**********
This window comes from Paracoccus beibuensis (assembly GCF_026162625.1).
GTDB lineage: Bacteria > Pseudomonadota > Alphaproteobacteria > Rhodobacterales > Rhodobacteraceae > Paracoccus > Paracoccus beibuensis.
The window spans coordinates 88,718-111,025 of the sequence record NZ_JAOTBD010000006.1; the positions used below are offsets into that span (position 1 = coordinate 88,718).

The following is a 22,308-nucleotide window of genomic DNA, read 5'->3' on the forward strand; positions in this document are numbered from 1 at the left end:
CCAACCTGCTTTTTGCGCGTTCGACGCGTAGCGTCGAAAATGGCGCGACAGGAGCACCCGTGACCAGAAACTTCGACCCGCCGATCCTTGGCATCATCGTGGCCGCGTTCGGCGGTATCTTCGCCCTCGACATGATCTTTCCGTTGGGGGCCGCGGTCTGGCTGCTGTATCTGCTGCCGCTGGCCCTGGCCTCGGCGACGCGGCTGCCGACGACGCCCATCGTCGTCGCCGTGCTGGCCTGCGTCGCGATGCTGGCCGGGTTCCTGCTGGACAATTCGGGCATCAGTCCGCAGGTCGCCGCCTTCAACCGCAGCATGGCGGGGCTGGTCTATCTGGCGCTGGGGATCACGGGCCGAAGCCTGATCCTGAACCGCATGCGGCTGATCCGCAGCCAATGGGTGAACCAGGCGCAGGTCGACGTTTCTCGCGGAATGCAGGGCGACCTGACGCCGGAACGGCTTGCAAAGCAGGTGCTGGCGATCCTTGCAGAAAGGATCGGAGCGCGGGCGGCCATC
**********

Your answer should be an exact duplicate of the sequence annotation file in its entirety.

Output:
This window comes from Paracoccus beibuensis (assembly GCF_026162625.1).
GTDB lineage: Bacteria > Pseudomonadota > Alphaproteobacteria > Rhodobacterales > Rhodobacteraceae > Paracoccus > Paracoccus beibuensis.
The window spans coordinates 88,718-111,025 of the sequence record NZ_JAOTBD010000006.1; the positions used below are offsets into that span (position 1 = coordinate 88,718).

The following is a 22,308-nucleotide window of genomic DNA, read 5'->3' on the forward strand; positions in this document are numbered from 1 at the left end:
CCAACCTGCTTTTTGCGCGTTCGACGCGTAGCGTCGAAAATGGCGCGACAGGAGCACCCGTGACCAGAAACTTCGACCCGCCGATCCTTGGCATCATCGTGGCCGCGTTCGGCGGTATCTTCGCCCTCGACATGATCTTTCCGTTGGGGGCCGCGGTCTGGCTGCTGTATCTGCTGCCGCTGGCCCTGGCCTCGGCGACGCGGCTGCCGACGACGCCCATCGTCGTCGCCGTGCTGGCCTGCGTCGCGATGCTGGCCGGGTTCCTGCTGGACAATTCGGGCATCAGTCCGCAGGTCGCCGCCTTCAACCGCAGCATGGCGGGGCTGGTCTATCTGGCGCTGGGGATCACGGGCCGAAGCCTGATCCTGAACCGCATGCGGCTGATCCGCAGCCAATGGGTGAACCAGGCGCAGGTCGACGTTTCTCGCGGAATGCAGGGCGACCTGACGCCGGAACGGCTTGCAAAGCAGGTGCTGGCGATCCTTGCAGAAAGGATCGGAGCGCGGGCGGCCATC